Right side:
1 x Power Connector
1 x HDMI 1.4
1 x USB 3.0 Type-A (charging)
2 x USB 3.1 Type-C Thunderbolt 3 (DisplayPort 1.2)
Input Device Backlit keyboard with function key control
Image sensor clickpad with on/off button, two-way scroll, gestures, two buttons
Extra large clickpad with on/off button, two-way scroll, gestures, two buttons
Camera 720p HD webcam with IR (front-facing)
720p HD webcam (front-facing)
8 MP Camera (world facing)
Power 90W External AC Power adapter
65W External AC Power adapter
4-cell 70Wh Li-ion polymer Up to 10 hours
Dimensions
(W x D x H)
14.25" x 8.94" x .8" (Laptop Mode)
14.35" x 8.94" x .57 (Tablet Mode)
Weight Starting at 4.78 lbs (Laptop Mode)
Starting at 3.64 lbs (Tablet Mode)

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Source: HP

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  • Manch - Wednesday, October 18, 2017 - link

    https://en.wikipedia.org/wiki/Numeric_keypad

    For a know it all, I'm surprised you don't know what it is or have an insane opinion on it ;)
    Reply
  • ddriver - Wednesday, October 18, 2017 - link

    I know "numeric keyboard", "numeric pad", and the shorter and most widely used "numpad" .

    "10 key" doesn't sound like anything that makes sense. What it sounds like is a dedicated "10" key, you know, so you don't have to press 1 and 0 to make a 10. Kinda weird to call "ten key" something that usually has 17 keys.

    It's like calling a circle a "round line", except it makes even less sense. Must be an american thing, doesn't have to make sense, like still using imperial units.
    Reply
  • DanNeely - Wednesday, October 18, 2017 - link

    Your daily dose of obscure trivia. The term 10key dates back to newer mechanical adding machines. Presumably because the number pad part of the layout was standardized prior to the operation buttons/levers around it. (Really old ones had a column of 1-9 buttons for each place value in a giant number grid.) Inertia kept the term alive even after basic digital calculators standardized the layout of all the keys around it 40+ years ago. Reply
  • amoledballoon - Wednesday, October 18, 2017 - link

    Additionally, "tenkeyless" is also a term often used to describe certain compact keyboards.

    A lot of terminology out there doesn't make direct logical sense. Just because you're not familiar with the term doesn't mean the term lacks legitimacy.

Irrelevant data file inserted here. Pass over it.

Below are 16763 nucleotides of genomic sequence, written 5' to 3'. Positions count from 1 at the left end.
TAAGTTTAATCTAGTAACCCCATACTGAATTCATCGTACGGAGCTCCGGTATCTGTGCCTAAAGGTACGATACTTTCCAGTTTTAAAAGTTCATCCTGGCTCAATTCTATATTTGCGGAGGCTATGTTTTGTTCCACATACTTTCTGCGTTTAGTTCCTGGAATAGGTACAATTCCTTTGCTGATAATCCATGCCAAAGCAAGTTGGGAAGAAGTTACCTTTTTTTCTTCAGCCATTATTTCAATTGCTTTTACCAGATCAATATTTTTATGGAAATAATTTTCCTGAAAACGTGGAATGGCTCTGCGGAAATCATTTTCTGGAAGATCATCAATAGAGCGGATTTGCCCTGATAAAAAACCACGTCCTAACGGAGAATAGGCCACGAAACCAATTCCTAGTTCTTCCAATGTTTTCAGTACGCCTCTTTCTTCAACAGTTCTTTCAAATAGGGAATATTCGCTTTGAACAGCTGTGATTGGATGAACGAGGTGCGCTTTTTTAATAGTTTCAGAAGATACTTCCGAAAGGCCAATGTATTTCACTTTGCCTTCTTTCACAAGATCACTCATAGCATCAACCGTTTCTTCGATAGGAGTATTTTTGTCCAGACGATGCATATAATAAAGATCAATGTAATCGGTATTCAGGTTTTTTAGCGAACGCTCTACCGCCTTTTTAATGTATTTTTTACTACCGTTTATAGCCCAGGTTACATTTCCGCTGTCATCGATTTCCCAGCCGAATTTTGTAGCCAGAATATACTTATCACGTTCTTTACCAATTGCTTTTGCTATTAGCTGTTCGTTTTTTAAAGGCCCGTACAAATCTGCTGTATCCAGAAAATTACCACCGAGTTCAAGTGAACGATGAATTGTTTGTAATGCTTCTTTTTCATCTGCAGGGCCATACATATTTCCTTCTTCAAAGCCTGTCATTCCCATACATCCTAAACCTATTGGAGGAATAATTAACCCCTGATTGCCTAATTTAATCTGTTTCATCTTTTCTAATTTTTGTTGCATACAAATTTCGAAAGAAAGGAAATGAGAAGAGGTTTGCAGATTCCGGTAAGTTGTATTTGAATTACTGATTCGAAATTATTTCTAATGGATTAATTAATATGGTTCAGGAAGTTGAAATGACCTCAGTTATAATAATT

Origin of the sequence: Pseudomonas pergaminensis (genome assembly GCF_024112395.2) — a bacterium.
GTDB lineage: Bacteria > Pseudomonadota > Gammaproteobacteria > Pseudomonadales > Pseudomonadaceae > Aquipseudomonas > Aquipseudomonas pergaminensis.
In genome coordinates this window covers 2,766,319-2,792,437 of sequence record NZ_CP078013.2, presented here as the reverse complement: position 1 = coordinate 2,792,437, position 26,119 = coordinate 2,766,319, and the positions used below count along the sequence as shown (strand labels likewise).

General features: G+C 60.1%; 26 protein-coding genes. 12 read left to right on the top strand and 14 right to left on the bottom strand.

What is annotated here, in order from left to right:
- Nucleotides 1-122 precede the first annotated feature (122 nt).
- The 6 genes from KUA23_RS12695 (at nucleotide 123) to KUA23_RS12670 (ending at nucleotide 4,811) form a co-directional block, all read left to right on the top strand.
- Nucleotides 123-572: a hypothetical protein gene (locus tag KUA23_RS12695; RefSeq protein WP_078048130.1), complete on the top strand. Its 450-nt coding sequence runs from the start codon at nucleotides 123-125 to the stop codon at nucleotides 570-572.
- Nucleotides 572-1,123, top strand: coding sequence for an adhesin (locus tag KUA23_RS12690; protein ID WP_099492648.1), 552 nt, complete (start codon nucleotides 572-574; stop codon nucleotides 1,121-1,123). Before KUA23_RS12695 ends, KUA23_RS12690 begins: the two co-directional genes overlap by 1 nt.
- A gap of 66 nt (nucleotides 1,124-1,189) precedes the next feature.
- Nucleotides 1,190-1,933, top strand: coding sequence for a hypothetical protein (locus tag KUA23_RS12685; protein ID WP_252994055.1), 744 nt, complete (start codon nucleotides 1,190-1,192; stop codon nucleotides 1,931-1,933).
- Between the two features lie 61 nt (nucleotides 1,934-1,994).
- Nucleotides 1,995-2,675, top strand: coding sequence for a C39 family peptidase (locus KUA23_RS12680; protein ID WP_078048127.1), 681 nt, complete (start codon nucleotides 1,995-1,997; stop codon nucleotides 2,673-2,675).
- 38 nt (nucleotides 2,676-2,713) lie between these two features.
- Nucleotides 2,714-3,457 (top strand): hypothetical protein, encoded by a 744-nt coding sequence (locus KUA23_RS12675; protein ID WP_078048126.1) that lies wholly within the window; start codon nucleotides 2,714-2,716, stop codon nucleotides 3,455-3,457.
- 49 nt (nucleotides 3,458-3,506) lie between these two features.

Reply
  • amoledballoon - Wednesday, October 18, 2017 - link

    For example, the term 'drive' is used in all sorts of places (e.g. USB drive, Google Drive) where there aren't drives. But then again, your comments weren't really about the terminology, were they?

    https://english.stackexchange.com/questions/335105...
    Reply
  • Lord of the Bored - Thursday, October 19, 2017 - link

    What's wrong with imperial units?
    I've said it before and I'll say it again: pounds, feet, and gallons put man on the moon. Grams, meters, and liters ain't taken no one anywhere. Not my fault everyone else decided to surrender to France.
    Reply
  • Manch - Thursday, October 19, 2017 - link

    surrender to France.....said no one ever... Reply
  • ddriver - Friday, October 20, 2017 - link

    I am pretty sure nasa uses metric internally.

    What's wrong with imperial units is they are morally outdated and lack uniformity. You don't do scientific measurements with units based on body parts LOL.

    An inch is a 1000 thou, a foot is 12 inches, a yard is 3 feet, a chain (a chain of black slaves most likely) is 22 yards, a furlong is 10 chains, a mile is 8 furlongs... there is absolutely no uniformity to it, it is primitive and arbitrary.

    That being said, imperial units have an advantage, but surely not in science, their advantage is poetic, and that advantage is the product of proper scientific units like the metric sounds terrible in poems or songs. Just imagine a band names "22 centimeter nails... Or getting your "kilogram or flesh".

    Outside artistic usage, the metric system is superior in every way, from scientific to casual day to day usage. It is trivial to convert units because the units are uniform and their exponent is contained within the unit name.
    Reply
  • Lord of the Bored - Saturday, October 21, 2017 - link

    NASA didn't use metric during the Apollo era. The Space Shuttle was also designed using imperial units. And they mixed measurements for quite some time, most famously when the Mars Climate Orbiter was destroyed in 1999 due to different parts of the software using different units.

    In fact, the modern Constellation program is using imperial, due to the program's heavy use of shuttle technology(to the consternation of the international community).

    So... good old imperlal units put over a dozen men on the moon. The use of french units destroyed a Mars probe. One can reasonably conclude metric is detrimental.
    Reply
  • ddriver - Saturday, October 21, 2017 - link

    Yeah, I bet you are also taller when measured in imperial units ;)

    I guess it is just colonial days nostalgia.
    Reply